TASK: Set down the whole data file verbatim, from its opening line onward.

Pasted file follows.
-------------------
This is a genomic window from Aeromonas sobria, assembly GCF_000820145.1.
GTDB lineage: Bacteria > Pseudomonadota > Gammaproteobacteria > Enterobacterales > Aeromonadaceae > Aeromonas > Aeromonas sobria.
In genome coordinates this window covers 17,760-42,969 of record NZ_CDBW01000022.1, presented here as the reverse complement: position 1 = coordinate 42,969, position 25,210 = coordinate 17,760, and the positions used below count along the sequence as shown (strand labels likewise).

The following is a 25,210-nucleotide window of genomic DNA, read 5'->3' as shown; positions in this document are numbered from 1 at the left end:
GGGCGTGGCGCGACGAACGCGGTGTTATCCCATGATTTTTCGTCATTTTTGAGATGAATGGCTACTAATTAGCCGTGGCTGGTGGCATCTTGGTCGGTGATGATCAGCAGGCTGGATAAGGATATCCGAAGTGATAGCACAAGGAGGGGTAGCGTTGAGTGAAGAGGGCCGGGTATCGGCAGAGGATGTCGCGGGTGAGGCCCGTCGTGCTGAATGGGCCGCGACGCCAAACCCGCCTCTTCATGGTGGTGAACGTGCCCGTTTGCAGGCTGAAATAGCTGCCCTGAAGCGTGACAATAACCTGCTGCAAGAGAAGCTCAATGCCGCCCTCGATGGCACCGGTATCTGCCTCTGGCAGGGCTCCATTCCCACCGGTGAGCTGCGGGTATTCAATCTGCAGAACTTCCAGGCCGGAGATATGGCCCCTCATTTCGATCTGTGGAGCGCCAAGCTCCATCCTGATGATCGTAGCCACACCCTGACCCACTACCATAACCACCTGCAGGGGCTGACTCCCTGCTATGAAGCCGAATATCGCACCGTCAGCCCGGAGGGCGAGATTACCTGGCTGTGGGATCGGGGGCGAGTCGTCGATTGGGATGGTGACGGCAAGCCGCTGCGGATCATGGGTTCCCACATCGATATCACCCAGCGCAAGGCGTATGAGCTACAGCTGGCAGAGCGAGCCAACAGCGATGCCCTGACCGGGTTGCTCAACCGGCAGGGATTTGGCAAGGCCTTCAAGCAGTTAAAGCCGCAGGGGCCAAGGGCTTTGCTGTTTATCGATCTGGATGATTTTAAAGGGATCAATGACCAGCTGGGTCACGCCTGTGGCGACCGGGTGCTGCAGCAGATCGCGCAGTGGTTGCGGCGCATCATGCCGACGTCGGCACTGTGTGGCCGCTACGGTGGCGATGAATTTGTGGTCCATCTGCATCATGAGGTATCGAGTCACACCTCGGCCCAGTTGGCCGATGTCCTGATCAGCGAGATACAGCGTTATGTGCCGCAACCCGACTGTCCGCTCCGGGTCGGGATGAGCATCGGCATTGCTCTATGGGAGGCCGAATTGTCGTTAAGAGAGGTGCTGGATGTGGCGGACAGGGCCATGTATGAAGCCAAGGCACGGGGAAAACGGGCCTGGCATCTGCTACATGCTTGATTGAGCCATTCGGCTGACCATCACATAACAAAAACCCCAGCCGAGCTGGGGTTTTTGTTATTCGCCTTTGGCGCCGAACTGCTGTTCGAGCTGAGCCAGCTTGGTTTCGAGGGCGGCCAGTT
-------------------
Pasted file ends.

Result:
This is a genomic window from Aeromonas sobria, assembly GCF_000820145.1.
GTDB lineage: Bacteria > Pseudomonadota > Gammaproteobacteria > Enterobacterales > Aeromonadaceae > Aeromonas > Aeromonas sobria.
In genome coordinates this window covers 17,760-42,969 of record NZ_CDBW01000022.1, presented here as the reverse complement: position 1 = coordinate 42,969, position 25,210 = coordinate 17,760, and the positions used below count along the sequence as shown (strand labels likewise).

The following is a 25,210-nucleotide window of genomic DNA, read 5'->3' as shown; positions in this document are numbered from 1 at the left end:
GGGCGTGGCGCGACGAACGCGGTGTTATCCCATGATTTTTCGTCATTTTTGAGATGAATGGCTACTAATTAGCCGTGGCTGGTGGCATCTTGGTCGGTGATGATCAGCAGGCTGGATAAGGATATCCGAAGTGATAGCACAAGGAGGGGTAGCGTTGAGTGAAGAGGGCCGGGTATCGGCAGAGGATGTCGCGGGTGAGGCCCGTCGTGCTGAATGGGCCGCGACGCCAAACCCGCCTCTTCATGGTGGTGAACGTGCCCGTTTGCAGGCTGAAATAGCTGCCCTGAAGCGTGACAATAACCTGCTGCAAGAGAAGCTCAATGCCGCCCTCGATGGCACCGGTATCTGCCTCTGGCAGGGCTCCATTCCCACCGGTGAGCTGCGGGTATTCAATCTGCAGAACTTCCAGGCCGGAGATATGGCCCCTCATTTCGATCTGTGGAGCGCCAAGCTCCATCCTGATGATCGTAGCCACACCCTGACCCACTACCATAACCACCTGCAGGGGCTGACTCCCTGCTATGAAGCCGAATATCGCACCGTCAGCCCGGAGGGCGAGATTACCTGGCTGTGGGATCGGGGGCGAGTCGTCGATTGGGATGGTGACGGCAAGCCGCTGCGGATCATGGGTTCCCACATCGATATCACCCAGCGCAAGGCGTATGAGCTACAGCTGGCAGAGCGAGCCAACAGCGATGCCCTGACCGGGTTGCTCAACCGGCAGGGATTTGGCAAGGCCTTCAAGCAGTTAAAGCCGCAGGGGCCAAGGGCTTTGCTGTTTATCGATCTGGATGATTTTAAAGGGATCAATGACCAGCTGGGTCACGCCTGTGGCGACCGGGTGCTGCAGCAGATCGCGCAGTGGTTGCGGCGCATCATGCCGACGTCGGCACTGTGTGGCCGCTACGGTGGCGATGAATTTGTGGTCCATCTGCATCATGAGGTATCGAGTCACACCTCGGCCCAGTTGGCCGATGTCCTGATCAGCGAGATACAGCGTTATGTGCCGCAACCCGACTGTCCGCTCCGGGTCGGGATGAGCATCGGCATTGCTCTATGGGAGGCCGAATTGTCGTTAAGAGAGGTGCTGGATGTGGCGGACAGGGCCATGTATGAAGCCAAGGCACGGGGAAAACGGGCCTGGCATCTGCTACATGCTTGATTGAGCCATTCGGCTGACCATCACATAACAAAAACCCCAGCCGAGCTGGGGTTTTTGTTATTCGCCTTTGGCGCCGAACTGCTGTTCGAGCTGAGCCAGCTTGGTTTCGAGGGCGGCCAGTT